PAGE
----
Thus, it is axiomatic of anarchist poetics that political discourse itself is a terrain of struggle. As dada poet Hugo Ball wrote: “The word has become a commodity…we must give up writing second-hand: that is, accepting words (to say nothing of sentences) that are not newly invented for our own use.” Anarchists, then, might embrace the “crisis of representation” by breaking with the generic conventions of political speech (i.e., campaigns, demands, marches, sit-ins, leaflets, etc) in favor of unpredictable and unreadable poetic acts, acts that do not “represent” an anarchist critique but perform it, through a radical defection from politics itself, in favour of lived poetry. Anarchist poetics leads us to recognize that the adherence to the genres of political opposition is an adherence informed by the idea that one’s language and one’s acts should be used as representations of desires rather than eruptions of desire itself. Such conventional, predictable and a-poetic words and deeds not only reproduce hegemonic social meanings, they render us unable to articulate, let alone imagine, a radical and anti-authoritarian alternative to the current social order.
To quote Rimbaud, on the subject of his own notorious defection, “we’re through with those birds.”
For further reading
Antliff, Allan. Anarchist Modernism. Chicago: UP, 2001.
Ball, Hugo. Flight Out of Time. Ed. John Elderfield. NY, Viking, 1974.
Bonanno, Alfredo. From Riot to Insurrection: An Analysis for an Anarchist Perspective Against Post-Industrial Capitalism. Trans. Jan Weir. London, Elephant Editions, 1990.
Breton, André. Manifestoes of surrealism. Trans. Richard Seaver and Helen R. Lane. –Ann Arbor: U of Michigan Press, 1969.
Cohn, Jesse. “Anarchism, Representation, and Culture.” June 2005
Cohn, Jesse. “Anarchism and the Crisis of Representation: Hermeneutics, Aesthetics, Politics.” June 2005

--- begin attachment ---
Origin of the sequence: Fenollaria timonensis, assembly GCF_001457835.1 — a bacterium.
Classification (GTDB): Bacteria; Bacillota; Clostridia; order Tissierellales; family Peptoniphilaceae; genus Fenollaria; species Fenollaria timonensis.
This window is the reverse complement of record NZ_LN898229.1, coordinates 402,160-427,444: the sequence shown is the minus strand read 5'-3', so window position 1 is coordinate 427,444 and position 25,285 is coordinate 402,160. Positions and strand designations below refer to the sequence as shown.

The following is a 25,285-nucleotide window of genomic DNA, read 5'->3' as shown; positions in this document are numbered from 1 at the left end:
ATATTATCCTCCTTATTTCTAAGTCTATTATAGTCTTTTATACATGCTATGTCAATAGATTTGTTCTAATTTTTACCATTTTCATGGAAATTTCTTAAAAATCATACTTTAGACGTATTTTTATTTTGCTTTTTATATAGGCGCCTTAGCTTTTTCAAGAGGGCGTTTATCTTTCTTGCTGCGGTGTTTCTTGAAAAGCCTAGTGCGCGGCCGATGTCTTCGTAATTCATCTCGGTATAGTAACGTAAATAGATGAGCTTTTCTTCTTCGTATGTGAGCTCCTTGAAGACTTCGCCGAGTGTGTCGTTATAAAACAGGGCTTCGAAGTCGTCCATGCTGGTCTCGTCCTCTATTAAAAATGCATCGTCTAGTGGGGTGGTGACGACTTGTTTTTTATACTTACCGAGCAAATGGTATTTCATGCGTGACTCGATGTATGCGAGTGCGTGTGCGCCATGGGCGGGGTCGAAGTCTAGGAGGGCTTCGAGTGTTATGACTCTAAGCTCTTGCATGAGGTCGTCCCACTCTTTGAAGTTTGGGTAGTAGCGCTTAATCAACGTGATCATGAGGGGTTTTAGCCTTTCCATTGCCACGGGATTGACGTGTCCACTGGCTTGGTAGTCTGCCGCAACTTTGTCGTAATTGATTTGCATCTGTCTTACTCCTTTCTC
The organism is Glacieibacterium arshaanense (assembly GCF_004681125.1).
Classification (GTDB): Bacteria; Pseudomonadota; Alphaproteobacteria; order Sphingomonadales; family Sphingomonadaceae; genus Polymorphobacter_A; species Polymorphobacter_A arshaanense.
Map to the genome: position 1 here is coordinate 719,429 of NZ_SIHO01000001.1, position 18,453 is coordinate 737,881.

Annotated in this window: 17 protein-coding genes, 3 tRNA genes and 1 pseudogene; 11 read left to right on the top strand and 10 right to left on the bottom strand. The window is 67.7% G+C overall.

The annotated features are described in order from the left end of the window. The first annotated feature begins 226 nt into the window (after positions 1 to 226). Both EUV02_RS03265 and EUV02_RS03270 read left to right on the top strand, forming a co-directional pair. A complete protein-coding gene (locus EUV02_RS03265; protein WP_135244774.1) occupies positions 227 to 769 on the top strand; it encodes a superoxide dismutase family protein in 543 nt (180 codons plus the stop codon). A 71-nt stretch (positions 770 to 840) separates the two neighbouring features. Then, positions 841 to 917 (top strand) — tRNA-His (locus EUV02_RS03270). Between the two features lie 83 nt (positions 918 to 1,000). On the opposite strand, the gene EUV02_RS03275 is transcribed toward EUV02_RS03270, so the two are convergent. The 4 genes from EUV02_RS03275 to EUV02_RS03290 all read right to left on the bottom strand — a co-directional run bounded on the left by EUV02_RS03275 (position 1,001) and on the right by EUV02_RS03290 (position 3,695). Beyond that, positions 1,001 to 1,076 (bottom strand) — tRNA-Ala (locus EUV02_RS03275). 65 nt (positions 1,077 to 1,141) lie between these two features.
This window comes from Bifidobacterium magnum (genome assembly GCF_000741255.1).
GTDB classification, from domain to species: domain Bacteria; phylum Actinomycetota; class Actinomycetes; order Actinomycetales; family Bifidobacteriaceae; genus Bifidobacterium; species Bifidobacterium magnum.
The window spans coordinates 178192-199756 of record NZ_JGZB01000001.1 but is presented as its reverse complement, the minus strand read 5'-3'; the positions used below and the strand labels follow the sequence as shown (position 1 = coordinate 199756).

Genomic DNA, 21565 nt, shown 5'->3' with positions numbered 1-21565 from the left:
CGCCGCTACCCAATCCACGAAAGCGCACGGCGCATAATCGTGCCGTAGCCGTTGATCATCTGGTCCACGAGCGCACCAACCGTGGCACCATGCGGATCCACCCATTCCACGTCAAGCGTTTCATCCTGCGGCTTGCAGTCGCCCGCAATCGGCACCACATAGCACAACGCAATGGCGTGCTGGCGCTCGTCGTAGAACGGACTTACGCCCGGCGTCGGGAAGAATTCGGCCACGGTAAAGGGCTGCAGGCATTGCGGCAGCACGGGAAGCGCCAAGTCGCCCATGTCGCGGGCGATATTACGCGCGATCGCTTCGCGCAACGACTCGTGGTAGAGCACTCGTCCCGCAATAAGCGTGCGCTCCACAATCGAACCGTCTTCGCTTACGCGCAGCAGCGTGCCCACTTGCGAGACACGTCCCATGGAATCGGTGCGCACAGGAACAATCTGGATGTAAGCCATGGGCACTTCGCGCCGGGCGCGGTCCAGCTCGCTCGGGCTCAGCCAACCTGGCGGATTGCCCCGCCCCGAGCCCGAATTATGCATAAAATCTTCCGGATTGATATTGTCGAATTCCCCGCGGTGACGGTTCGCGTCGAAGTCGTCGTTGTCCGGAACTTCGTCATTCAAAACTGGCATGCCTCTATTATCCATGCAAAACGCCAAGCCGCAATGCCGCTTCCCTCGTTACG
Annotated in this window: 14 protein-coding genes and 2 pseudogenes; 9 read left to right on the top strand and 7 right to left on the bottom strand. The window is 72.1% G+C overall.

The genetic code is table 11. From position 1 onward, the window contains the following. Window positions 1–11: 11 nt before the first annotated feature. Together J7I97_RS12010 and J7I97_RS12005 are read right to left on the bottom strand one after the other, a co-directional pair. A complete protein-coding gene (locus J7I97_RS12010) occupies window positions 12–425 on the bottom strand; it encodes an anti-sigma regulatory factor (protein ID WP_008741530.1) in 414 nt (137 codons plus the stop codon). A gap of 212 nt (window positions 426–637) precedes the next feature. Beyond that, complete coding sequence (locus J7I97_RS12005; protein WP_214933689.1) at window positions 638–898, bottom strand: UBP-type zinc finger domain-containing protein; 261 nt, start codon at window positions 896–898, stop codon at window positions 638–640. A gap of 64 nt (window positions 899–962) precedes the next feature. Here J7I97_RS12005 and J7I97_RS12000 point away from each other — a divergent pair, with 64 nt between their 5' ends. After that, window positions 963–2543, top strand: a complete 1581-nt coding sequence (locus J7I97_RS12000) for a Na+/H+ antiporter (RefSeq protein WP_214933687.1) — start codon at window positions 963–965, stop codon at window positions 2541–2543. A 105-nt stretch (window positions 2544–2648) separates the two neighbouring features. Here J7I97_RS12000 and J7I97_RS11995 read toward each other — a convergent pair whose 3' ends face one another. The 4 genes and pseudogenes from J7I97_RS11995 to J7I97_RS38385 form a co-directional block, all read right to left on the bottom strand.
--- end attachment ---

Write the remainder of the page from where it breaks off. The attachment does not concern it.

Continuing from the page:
Dauvé, Gilles and Francois Martin. Eclipse and Re-Emergence of the Communist Movement. London: Antagonism, 1997.
Farr, Roger. ‘The Insurrectionary Wilderness of the I’: Phyllis Webb’s Anarchist Poetics. West Coast Line 45 (2005). 63–76.
Farr, Roger. “Protest Genres and the Language of Dissent.” Political Activism and Radical Art
Graham, Robert (ed.). Anarchism: A Documentary History of Libertarian Ideas. Volume One: From Anarchy to Anarchism (300CE to 1939). Montreal, Black Rose, 2005.
Jameson, Frederic. “Notes on Globalization as a Philosophical Issue.” In Frederic Jameson and Masao Miyoshi (eds.). The Cultures of Globalization. pp 54-80. Durham and London, Duke UP, 1998.
Kristeva, Julia. “The Revolt of Mallarmé.” In Robert Greer Cohn (ed.) Mallarmé in the Twentieth Century. pp 2848. Madison: Fairleigh Dickinson UP; London: Associated UP, 1998.
Kropotkin, Peter. Kropotkin’s Revolutionary Pamphlets. Ed. Roger Baldwin. NY: Dover, 1970.
Landstreicher, Wolfi. “On Poetic Living.” Reasons and Flames. June 8 2005
Madlec, David. Mosaic Modernism: Anarchism, Pragmatism, Culture. Maryland, John Hopkins UP, 2000.
May, Todd. The Political Philosophy of Post-Structuralist Anarchism. Philadelphia: Penn State UP, 1994.
Moore, John. “Lived Poetry: Stirner, Anarchy, Subjectivity and the Art of Living.” Changing Anarchism: Anarchist Theory and Practice in a Global Age. Ed. Jonanthan Purkis and James Bowen. Manchester, UP, 2004. 55-72.
Purchase, Graham. “Kropotkin’s Metaphysics of Nature.” Fifth Estate 26:2 (1991) 11-15, 17.
Richardson, Michael and Krzysztof Fijalkowski (eds). Surrealism Against the Current: Tracts and Declarations. London: Pluto, 2001.
Vanderveer Hamilton, Carol. “Anarchy as Modernist Aesthetic.” In The Turn of the Century. NY: de Grutyer, 1995.
Vaneigem, Raoul. The Revolution ofEveryday Life. Trans. Donald Nicholson-Smith. London: Rebel Press, 1983.
Wier, David. Anarchy and Culture: The Aesthetic Politics of Modernism. Amherst: Massachusetts UP, 1997.